ZenML or ClearML? Which MLOps tool strikes best?

There’s a ton of MLOps tool and I gathered into two open source version that I wanted to try

Hampus Londögård


May 5, 2024

Making it as few words as possible.

Tool Pro Con
ClearML Simple & Everything “fits” Locked into ClearML, i.e. cannot use best tool for the job
ZenML Composable & Extendable Multiple tools to get job done (e.g. MLFlow not visualized in UI)


There’s a lot of similarities, it’s quite easy to get started.

Building Pipelines

They both have the possibility to use decorators which makes the code very simple to read, alas the ClearML way of doing things is not quite as smooth as ZenML.

ZenML builds pipelines and tasks/components in a simpler better way.

Tracking Experiments

To track experiments I believe both solutions got you covered. ClearML’s experiment tracker is quite good and works as you’d expect, while ZenML you decide which tool you want to use (I opted to MLFlow).

ZenML supports: Comet, MLFlow, Neptune, WandB, & Custom. ClearML supports: ClearML.

It’s a draw, ZenML supports “better” trackers BUT ClearML has a native integration which makes things a lot easier.


Both have a simple to use orchestrator. Once again ZenML leans back towards the giants while ClearML uses a built-in native orchestrator that binds everything together.

It’s a draw.


One of the more important parts of a tool is the UI. Here I believe in a way ZenML is strong as they “off-load” each components UI to the component itself, i.e. MLFlow tracing is shown in MLFlow UI.

The UI itself of each tool, i.e. WandB, is much better than ClearML’s offering in my opinion.
But the integration of ClearML as a tool “solve all” is a HUGE timesaver and I think could outweigh using the “better” tooling. Integrating everything from Experiment Comparison to Report Building is an quite amazing feat that I think is worthwhile applauding.


First and foremost, I see both Open Source offering moving more and more towards a SaaS. This is clearly visible by locking certain features in the UI (ZenML, the new UI is beautiful but locked down without your Cloud offering). It’s also shown by supplying additional superb features even when self-hosted. I do understand the need to pay your bills, but it’s sad to see Open Source moving to this either way.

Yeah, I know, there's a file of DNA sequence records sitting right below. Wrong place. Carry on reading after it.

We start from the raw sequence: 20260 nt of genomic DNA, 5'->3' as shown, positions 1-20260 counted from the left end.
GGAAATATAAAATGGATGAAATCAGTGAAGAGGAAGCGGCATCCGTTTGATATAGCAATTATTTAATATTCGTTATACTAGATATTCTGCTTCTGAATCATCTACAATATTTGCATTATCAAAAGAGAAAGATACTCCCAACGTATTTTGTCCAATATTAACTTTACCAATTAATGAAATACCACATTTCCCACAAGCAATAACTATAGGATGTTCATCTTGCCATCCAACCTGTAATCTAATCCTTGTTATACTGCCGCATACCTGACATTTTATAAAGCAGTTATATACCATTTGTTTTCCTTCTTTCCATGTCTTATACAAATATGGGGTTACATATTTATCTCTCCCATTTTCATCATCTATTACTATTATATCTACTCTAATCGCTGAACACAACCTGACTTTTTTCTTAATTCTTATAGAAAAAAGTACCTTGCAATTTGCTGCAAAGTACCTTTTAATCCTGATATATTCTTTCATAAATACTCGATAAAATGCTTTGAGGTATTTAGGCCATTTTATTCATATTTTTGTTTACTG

See ZenML comparison (Open Source <> Cloud) and ClearML one.

Sometimes the best option is to opt for the “cloud-native” one, i.e. AWS/Azure/GCP tools. But I love open source… :)

Anyhow, to finalize here’s my judgement:

  • If you prefer to keep your stack as simple as possible: ClearML.
  • If you prefer to keep your stack customized having the best tool for each part: ZenML.

I cannot pick a winner, ZenML enables simpler transition and better tooling all in all, but the full-on integration of ClearML with “everything working together” is quite magical and similar to the cloud-native options (AWS Sagemaker/Azure MLStudio/GCP Vertex).

Find the code for each framework running MNIST: ….

Thanks for this time, Hampus


task = Task.init(
    project_name="MNIST Digit Recognition",
    task_name="Simple NN model with PyTorch Lightning",

class SimpleNN(pl.LightningModule):
    def __init__(self):
        super(SimpleNN, self).__init__()
        self.fc1 = nn.Linear(784, 512)
        self.dropout = nn.Dropout(0.2)
        self.fc2 = nn.Linear(512, 10)

    def forward(self, x):
        x = torch.flatten(x, 1)
        x = self.fc1(x)
        x = torch.relu(x)
        x = self.dropout(x)
        x = self.fc2(x)
        return torch.log_softmax(x, dim=1)

    def training_step(self, batch, batch_idx):
        data, target = batch
        output = self(data)
        loss = nn.functional.cross_entropy(output, target)
        self.log("train_loss", loss)
        return loss

    def test_step(self, batch, batch_idx):
        return self(batch[0])

    def configure_optimizers(self):
        return optim.Adam(self.parameters(), lr=0.001)

params_dictionary = {"epochs": 3}

transform = transforms.Compose(
    [transforms.ToTensor(), transforms.Normalize((0.5,), (0.5,))]

train_dataset = datasets.MNIST(
    root="./data", train=True, transform=transform, download=True
test_dataset = datasets.MNIST(root="./data", train=False, transform=transform)

train_loader = torch.utils.data.DataLoader(
    dataset=train_dataset, batch_size=128, shuffle=True
test_loader = torch.utils.data.DataLoader(
    dataset=test_dataset, batch_size=128, shuffle=False

model = SimpleNN()
trainer = pl.Trainer(max_epochs=params_dictionary["epochs"])
trainer.fit(model, train_loader)


def load_mnist() -> Tuple[
    Annotated[torch.utils.data.DataLoader, "train_loader"],
    Annotated[torch.utils.data.DataLoader, "test_loader"],
    return train_loader, test_loader

def train_model(
    train_loader: torch.utils.data.DataLoader, test_loader: torch.utils.data.DataLoader
    model = SimpleNN()
    trainer = pl.Trainer()
    trainer.fit(model, train_loader)

def train_pipeline():
    train_loader, test_loader = load_mnist()
    train_model(train_loader, test_loader)

if __name__ == "__main__":